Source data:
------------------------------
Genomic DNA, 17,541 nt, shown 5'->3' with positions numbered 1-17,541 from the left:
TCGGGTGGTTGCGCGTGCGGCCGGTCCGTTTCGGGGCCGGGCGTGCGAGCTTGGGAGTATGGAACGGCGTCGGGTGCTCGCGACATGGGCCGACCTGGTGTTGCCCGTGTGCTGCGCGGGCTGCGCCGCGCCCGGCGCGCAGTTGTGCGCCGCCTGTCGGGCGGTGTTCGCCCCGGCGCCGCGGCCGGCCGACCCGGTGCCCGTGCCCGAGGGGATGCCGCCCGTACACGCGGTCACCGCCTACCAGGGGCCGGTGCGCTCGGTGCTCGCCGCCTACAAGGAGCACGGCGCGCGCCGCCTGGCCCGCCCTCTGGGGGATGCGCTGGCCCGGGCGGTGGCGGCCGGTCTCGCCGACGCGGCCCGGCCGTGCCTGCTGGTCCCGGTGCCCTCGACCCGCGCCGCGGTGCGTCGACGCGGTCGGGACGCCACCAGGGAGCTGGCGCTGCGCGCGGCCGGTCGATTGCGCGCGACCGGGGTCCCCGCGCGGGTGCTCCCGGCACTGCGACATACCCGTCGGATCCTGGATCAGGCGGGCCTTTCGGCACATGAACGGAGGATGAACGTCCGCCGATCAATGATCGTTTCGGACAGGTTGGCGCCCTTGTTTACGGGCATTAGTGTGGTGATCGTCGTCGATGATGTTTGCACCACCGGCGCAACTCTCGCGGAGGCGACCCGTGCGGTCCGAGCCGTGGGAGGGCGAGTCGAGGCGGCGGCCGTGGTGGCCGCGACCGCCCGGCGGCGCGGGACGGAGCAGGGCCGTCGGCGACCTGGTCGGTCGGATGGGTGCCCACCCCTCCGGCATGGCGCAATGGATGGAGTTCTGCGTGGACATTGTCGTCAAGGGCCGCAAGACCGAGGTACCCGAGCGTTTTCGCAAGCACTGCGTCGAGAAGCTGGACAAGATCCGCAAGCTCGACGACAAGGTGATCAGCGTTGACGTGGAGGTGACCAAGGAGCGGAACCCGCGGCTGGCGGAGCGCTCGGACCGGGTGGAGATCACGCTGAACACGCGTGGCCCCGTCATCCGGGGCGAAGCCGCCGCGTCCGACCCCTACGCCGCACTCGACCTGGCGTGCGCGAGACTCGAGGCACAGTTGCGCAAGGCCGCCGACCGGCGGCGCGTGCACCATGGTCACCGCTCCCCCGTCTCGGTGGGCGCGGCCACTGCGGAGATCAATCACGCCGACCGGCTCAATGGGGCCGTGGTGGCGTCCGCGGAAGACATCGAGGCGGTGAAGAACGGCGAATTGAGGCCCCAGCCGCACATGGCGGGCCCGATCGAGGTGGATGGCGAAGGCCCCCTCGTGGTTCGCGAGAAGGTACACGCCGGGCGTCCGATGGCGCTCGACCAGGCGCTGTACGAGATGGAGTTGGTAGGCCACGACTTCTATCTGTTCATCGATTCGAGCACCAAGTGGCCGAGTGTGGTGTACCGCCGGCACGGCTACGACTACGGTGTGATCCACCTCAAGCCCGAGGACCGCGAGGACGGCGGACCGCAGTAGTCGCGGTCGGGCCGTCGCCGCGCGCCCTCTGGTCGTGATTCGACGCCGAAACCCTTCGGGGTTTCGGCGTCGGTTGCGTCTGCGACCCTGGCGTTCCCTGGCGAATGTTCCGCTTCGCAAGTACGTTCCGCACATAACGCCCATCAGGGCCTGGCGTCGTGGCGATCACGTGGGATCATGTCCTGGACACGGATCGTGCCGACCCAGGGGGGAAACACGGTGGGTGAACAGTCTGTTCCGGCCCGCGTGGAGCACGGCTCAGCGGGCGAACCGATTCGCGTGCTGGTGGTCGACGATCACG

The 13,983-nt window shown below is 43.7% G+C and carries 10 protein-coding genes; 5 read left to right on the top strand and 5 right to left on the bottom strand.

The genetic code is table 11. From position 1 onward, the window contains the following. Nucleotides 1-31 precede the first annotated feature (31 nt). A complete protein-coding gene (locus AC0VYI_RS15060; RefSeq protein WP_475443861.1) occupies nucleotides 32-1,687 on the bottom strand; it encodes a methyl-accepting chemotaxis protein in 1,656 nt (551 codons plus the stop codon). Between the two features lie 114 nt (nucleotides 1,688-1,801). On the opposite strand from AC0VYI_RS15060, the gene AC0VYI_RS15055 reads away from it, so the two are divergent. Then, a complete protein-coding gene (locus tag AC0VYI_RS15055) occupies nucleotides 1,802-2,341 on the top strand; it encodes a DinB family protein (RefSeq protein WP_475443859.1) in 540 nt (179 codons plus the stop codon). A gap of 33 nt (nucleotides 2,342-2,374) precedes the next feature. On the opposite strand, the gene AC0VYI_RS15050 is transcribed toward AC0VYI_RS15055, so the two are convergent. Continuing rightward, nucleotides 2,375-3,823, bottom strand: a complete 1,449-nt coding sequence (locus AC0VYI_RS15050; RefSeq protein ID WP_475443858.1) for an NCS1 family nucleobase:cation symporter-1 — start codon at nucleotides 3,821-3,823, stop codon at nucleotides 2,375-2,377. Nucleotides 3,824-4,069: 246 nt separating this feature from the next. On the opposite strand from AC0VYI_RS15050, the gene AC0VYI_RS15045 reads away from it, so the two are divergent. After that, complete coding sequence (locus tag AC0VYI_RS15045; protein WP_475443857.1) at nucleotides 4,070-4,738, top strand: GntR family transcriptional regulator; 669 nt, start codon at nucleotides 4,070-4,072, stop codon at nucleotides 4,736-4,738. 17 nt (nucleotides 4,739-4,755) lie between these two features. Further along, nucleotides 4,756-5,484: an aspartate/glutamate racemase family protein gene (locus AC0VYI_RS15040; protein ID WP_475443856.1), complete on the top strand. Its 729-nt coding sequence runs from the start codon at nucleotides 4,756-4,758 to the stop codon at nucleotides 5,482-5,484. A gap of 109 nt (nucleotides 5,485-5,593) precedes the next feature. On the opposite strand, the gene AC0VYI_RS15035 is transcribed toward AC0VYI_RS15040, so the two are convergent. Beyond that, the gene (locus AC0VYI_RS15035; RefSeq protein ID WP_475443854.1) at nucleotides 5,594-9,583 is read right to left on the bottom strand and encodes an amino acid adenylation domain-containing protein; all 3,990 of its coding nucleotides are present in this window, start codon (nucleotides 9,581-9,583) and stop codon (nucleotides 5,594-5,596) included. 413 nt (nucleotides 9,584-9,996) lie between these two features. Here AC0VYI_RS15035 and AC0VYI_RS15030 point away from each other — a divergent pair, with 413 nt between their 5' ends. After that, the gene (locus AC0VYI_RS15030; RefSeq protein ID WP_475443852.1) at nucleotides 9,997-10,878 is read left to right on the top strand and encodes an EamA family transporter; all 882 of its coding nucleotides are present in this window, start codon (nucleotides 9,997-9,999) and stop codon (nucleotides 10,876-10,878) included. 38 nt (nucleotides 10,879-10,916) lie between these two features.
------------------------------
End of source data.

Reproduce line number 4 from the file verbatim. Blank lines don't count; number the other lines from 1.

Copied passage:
The genetic code is table 11. From position 1 onward, the window contains the following. Nucleotides 1-31 precede the first annotated feature (31 nt). A complete protein-coding gene (locus AC0VYI_RS15060; RefSeq protein WP_475443861.1) occupies nucleotides 32-1,687 on the bottom strand; it encodes a methyl-accepting chemotaxis protein in 1,656 nt (551 codons plus the stop codon). Between the two features lie 114 nt (nucleotides 1,688-1,801). On the opposite strand from AC0VYI_RS15060, the gene AC0VYI_RS15055 reads away from it, so the two are divergent. Then, a complete protein-coding gene (locus tag AC0VYI_RS15055) occupies nucleotides 1,802-2,341 on the top strand; it encodes a DinB family protein (RefSeq protein WP_475443859.1) in 540 nt (179 codons plus the stop codon). A gap of 33 nt (nucleotides 2,342-2,374) precedes the next feature. On the opposite strand, the gene AC0VYI_RS15050 is transcribed toward AC0VYI_RS15055, so the two are convergent. Continuing rightward, nucleotides 2,375-3,823, bottom strand: a complete 1,449-nt coding sequence (locus AC0VYI_RS15050; RefSeq protein ID WP_475443858.1) for an NCS1 family nucleobase:cation symporter-1 — start codon at nucleotides 3,821-3,823, stop codon at nucleotides 2,375-2,377. Nucleotides 3,824-4,069: 246 nt separating this feature from the next. On the opposite strand from AC0VYI_RS15050, the gene AC0VYI_RS15045 reads away from it, so the two are divergent. After that, complete coding sequence (locus tag AC0VYI_RS15045; protein WP_475443857.1) at nucleotides 4,070-4,738, top strand: GntR family transcriptional regulator; 669 nt, start codon at nucleotides 4,070-4,072, stop codon at nucleotides 4,736-4,738. 17 nt (nucleotides 4,739-4,755) lie between these two features. Further along, nucleotides 4,756-5,484: an aspartate/glutamate racemase family protein gene (locus AC0VYI_RS15040; protein ID WP_475443856.1), complete on the top strand. Its 729-nt coding sequence runs from the start codon at nucleotides 4,756-4,758 to the stop codon at nucleotides 5,482-5,484. A gap of 109 nt (nucleotides 5,485-5,593) precedes the next feature. On the opposite strand, the gene AC0VYI_RS15035 is transcribed toward AC0VYI_RS15040, so the two are convergent. Beyond that, the gene (locus AC0VYI_RS15035; RefSeq protein ID WP_475443854.1) at nucleotides 5,594-9,583 is read right to left on the bottom strand and encodes an amino acid adenylation domain-containing protein; all 3,990 of its coding nucleotides are present in this window, start codon (nucleotides 9,581-9,583) and stop codon (nucleotides 5,594-5,596) included. 413 nt (nucleotides 9,584-9,996) lie between these two features. Here AC0VYI_RS15035 and AC0VYI_RS15030 point away from each other — a divergent pair, with 413 nt between their 5' ends. After that, the gene (locus AC0VYI_RS15030; RefSeq protein ID WP_475443852.1) at nucleotides 9,997-10,878 is read left to right on the top strand and encodes an EamA family transporter; all 882 of its coding nucleotides are present in this window, start codon (nucleotides 9,997-9,999) and stop codon (nucleotides 10,876-10,878) included. 38 nt (nucleotides 10,879-10,916) lie between these two features.